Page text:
president_barack_obama_2012_portrait_crop-150x150-7198876With the stroke of a pen, President Barack Obama has just put added pressure on the second-biggest category of New York’s state operating funds budget—Medicaid.

Obama’s recent executive orders shielding undocumented immigrants from deportation could drive up New York’s Medicaid costs by $1.1 billion to $2 billion, state Senate Republican Leader Dean Skelos warned in a letter yesterday to the state’s U.S. senators.

While even the low end of that estimate is quite possibly on the high side, Skelos clearly is correct on the key point: Obama’s action will add, to some measurable degree, to state-funded Medicaid spending in New York. It’s only a question of how much, and how soon.

This situation pits Governor Andrew Cuomo’s commitment to fiscal restraint against his support for Obama’s immigration stance. On the one hand, Cuomo’s budget caps state-funded Medicaid spending (now $16.7 billion) and requires program cuts if the cap is in danger of being exceeded. On the other hand, the governor’s Office for New Americans effectively is committed to maximizing the number of illegal immigrants in New York who can come out of the shadows and sign up for the program.

In other words, while one arm of the Cuomo administration is trying to hold down Medicaid expenditures, another is working to drive them up.

Who’s involved?

The basics are explained in a New York Times story last Friday:

A key part of the new actions will allow many undocumented parents whose children are citizens or legal residents to apply for reprieves from deportation and work permits — though not formal legal immigration status — through a newly created program called Deferred Action for Parental Accountability, which is expected to begin in six months. The actions also expand a 2012 program that offers relief to undocumented young people who came to the country as children, called Deferred Action for Childhood Arrivals.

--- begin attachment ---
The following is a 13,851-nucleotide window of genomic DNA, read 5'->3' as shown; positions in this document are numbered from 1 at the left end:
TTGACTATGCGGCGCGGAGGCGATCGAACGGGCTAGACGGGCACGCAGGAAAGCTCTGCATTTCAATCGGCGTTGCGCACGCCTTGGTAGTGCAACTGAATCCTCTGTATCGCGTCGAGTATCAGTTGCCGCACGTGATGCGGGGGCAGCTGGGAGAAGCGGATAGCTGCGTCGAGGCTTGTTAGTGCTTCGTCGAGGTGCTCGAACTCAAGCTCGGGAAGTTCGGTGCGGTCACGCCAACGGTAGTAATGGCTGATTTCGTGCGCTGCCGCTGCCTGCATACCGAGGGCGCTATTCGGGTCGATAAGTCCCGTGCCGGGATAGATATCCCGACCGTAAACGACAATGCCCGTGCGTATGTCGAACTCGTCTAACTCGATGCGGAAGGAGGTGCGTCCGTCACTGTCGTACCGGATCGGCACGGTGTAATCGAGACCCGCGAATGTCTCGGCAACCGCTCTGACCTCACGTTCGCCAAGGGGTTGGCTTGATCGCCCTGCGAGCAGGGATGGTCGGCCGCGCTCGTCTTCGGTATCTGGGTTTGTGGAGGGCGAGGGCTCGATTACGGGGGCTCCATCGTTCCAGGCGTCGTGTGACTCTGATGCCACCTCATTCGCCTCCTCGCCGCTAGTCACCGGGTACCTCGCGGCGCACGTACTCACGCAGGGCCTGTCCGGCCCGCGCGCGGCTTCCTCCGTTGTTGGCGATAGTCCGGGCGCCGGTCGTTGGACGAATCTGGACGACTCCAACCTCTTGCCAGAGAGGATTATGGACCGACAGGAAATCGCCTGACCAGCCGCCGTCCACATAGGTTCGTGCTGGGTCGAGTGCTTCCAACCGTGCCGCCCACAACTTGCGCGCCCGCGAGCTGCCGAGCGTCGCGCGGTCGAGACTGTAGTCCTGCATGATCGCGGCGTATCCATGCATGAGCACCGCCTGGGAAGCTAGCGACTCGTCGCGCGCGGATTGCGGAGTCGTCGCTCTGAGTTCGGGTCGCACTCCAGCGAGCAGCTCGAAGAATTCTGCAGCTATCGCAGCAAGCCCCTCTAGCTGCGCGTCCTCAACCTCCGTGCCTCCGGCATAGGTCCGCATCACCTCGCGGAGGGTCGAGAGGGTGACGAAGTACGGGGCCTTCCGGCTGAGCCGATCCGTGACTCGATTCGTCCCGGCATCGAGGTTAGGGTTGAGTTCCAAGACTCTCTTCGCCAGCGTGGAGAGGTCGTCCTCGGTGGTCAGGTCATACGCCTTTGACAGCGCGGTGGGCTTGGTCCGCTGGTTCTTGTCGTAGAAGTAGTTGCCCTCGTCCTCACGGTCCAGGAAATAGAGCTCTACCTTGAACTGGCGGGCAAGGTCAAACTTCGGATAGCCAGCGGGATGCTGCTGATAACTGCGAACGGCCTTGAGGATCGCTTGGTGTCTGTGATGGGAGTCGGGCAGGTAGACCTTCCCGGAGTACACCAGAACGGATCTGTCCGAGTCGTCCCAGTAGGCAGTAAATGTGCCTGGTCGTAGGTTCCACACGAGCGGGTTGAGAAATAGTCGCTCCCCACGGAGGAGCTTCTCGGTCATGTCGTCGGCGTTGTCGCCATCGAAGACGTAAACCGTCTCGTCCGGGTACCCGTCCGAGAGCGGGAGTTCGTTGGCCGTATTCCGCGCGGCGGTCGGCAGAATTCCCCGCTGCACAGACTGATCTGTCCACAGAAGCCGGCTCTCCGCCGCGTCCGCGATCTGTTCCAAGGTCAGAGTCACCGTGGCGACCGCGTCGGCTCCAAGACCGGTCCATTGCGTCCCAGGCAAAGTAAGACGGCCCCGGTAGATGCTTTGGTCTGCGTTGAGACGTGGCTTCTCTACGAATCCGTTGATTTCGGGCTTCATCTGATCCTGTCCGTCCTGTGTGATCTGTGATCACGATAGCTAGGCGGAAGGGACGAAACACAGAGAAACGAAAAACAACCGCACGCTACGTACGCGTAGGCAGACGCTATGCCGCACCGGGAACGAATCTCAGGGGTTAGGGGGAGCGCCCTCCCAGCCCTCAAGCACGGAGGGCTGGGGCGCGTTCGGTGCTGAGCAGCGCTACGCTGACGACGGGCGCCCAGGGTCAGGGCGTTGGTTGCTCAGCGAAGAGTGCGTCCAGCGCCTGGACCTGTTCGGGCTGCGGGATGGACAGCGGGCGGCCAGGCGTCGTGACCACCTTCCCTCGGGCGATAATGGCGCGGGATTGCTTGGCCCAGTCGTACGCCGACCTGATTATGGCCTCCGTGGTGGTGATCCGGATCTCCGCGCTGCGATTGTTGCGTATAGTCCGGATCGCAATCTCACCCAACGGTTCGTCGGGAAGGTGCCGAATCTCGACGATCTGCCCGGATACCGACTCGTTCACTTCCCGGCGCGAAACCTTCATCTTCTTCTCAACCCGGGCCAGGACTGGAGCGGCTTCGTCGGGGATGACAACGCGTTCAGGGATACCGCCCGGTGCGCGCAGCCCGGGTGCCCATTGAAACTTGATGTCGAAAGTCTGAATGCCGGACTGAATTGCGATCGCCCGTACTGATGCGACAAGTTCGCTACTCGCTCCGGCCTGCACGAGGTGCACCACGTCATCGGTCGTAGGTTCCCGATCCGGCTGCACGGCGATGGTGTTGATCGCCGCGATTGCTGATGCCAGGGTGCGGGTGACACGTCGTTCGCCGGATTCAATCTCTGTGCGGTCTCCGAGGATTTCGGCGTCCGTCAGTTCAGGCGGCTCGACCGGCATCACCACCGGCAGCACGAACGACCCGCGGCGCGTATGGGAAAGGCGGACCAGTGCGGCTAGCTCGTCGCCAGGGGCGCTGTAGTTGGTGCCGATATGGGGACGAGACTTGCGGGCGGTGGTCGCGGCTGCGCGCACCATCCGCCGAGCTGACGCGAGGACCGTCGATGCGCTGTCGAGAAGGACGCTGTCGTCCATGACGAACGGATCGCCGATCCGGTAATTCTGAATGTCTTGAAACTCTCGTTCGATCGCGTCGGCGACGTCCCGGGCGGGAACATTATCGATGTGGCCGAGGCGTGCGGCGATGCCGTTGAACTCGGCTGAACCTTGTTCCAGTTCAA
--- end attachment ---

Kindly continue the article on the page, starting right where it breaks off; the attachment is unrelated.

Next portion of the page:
Under federal law, immigrants covered by Obama’s new programs won’t be eligible for Obamacare or Medicaid.  However, the “care of the needy” provision in New York’s Constitution has been interpreted by the state Court of Appeals as barring the state from denying Medicaid coverage to legal immigrants who are not eligible for federally funded Medicaid.

Local governments pay nearly half of the non-federal share of Medicaid, but Cuomo has just applied a hard cap to their total Medicaid expenditures.  This means Mayor Bill de Blasio will have no reluctance to organize efforts to sign up as many new applicants as possible. Sure enough, as the Times reported:

In New York City, the immigration actions have spurred the formation of a new interagency task force that met recently at City Hall with representatives from two dozen city agencies.

In December, Mayor Bill de Blasio and city officials will also seek to coordinate their efforts with other cities at a summit on immigration at Gracie Mansion that is expected to draw more than two dozen mayors, said Nisha Agarwal, the city’s commissioner of immigrant affairs.

How many eligible?

In a state-by-state analysis released just before the Obama order, the Migration Policy Institute said 234,000 parents in New York will be eligible for Obama’s new deferred action program, and that 104,000 New York immigrant children would be immediately eligible for the Deferred Action for Childhood Arrivals (DACA) program. (The head of another advocacy group, the New York Immigration Coalition, suggested to the Times last week that 250,000 New Yorkers could apply “in the first few months.”)